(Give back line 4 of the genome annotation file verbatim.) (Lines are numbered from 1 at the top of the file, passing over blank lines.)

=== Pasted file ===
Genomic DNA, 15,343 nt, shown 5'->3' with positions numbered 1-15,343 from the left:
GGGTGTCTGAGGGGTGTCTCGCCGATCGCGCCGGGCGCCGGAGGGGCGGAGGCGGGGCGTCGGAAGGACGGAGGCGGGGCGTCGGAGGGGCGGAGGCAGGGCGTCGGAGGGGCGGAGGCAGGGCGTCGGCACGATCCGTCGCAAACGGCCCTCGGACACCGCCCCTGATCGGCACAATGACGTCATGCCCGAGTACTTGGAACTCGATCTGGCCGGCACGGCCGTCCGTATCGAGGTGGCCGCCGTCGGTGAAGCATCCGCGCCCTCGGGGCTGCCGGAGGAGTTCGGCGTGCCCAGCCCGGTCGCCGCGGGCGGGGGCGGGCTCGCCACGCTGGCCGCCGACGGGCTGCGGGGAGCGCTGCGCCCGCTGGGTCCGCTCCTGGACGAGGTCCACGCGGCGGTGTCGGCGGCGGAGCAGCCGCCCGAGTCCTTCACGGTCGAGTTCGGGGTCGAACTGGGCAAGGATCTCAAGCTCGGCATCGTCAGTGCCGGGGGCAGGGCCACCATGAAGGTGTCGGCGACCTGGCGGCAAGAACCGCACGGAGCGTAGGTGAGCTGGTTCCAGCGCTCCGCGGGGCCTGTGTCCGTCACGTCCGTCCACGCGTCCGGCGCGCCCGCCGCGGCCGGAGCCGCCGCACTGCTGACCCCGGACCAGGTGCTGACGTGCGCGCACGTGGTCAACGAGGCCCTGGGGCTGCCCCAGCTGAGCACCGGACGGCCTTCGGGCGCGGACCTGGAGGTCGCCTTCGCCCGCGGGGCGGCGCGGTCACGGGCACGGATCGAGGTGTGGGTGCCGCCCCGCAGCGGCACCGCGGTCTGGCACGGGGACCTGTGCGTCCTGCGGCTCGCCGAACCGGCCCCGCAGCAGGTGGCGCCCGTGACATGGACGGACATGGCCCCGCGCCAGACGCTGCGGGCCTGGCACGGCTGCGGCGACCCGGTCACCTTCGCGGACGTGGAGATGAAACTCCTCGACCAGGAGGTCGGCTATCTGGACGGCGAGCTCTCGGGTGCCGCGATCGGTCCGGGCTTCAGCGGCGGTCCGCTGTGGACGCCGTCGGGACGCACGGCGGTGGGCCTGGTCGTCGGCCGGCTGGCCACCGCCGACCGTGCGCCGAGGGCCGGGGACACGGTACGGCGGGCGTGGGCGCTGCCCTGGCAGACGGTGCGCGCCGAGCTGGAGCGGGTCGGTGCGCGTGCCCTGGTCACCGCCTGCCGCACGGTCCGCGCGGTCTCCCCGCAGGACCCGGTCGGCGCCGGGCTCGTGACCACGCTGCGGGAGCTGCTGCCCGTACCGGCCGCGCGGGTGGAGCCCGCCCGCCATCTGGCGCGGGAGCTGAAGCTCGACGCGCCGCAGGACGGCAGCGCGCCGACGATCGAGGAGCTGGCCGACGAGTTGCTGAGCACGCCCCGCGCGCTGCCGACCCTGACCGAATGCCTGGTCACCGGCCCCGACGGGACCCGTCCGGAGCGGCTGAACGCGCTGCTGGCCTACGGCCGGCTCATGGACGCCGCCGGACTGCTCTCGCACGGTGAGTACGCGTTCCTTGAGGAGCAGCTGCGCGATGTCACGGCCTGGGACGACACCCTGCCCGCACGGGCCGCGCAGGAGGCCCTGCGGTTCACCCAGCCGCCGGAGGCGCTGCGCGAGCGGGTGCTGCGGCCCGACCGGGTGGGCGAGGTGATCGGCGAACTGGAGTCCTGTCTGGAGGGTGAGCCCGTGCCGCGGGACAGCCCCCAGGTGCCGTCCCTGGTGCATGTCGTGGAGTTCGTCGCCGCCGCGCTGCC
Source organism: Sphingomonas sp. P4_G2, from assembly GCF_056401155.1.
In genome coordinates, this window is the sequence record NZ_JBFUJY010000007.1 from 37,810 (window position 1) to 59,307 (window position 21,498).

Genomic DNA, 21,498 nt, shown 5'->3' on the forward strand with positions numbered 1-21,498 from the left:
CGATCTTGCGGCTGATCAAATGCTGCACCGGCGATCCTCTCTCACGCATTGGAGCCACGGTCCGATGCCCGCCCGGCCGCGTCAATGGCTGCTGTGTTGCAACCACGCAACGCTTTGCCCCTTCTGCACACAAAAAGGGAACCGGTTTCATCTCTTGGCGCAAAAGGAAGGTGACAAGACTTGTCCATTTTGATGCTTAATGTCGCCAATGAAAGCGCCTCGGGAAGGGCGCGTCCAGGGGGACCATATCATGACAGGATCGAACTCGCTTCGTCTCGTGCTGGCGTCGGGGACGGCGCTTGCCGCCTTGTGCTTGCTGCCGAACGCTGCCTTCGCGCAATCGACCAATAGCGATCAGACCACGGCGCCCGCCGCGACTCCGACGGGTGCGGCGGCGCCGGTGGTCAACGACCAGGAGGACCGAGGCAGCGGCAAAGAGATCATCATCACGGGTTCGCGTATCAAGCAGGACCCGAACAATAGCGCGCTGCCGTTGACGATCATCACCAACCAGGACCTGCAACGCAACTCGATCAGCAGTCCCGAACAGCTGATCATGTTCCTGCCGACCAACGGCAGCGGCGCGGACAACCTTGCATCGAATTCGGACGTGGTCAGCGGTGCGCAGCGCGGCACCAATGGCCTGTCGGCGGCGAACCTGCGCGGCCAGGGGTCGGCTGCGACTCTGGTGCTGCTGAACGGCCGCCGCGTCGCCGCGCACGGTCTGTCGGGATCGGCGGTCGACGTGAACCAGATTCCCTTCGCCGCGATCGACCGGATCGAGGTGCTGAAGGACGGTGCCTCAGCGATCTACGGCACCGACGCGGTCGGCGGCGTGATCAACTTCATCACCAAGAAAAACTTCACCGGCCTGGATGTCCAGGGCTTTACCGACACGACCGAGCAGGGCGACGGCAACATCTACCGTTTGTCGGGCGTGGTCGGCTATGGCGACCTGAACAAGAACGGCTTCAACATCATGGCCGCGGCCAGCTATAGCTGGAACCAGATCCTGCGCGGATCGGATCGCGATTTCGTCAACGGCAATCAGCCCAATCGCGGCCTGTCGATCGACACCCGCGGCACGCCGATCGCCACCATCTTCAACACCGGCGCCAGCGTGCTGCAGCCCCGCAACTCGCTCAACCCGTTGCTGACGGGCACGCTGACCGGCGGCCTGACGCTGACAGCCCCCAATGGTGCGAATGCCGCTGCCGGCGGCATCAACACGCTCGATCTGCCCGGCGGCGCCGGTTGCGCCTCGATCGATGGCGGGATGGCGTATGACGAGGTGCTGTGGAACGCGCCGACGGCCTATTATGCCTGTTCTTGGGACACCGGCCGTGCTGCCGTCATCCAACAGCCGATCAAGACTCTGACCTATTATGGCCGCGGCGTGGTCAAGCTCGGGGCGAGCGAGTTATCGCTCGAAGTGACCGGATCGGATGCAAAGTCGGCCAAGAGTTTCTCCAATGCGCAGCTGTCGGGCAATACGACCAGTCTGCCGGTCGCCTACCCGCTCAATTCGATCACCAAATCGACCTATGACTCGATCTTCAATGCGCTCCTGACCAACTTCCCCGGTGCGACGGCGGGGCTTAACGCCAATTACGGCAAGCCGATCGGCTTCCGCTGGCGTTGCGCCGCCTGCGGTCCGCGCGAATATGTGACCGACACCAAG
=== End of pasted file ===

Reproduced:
In genome coordinates, this window is the sequence record NZ_JBFUJY010000007.1 from 37,810 (window position 1) to 59,307 (window position 21,498).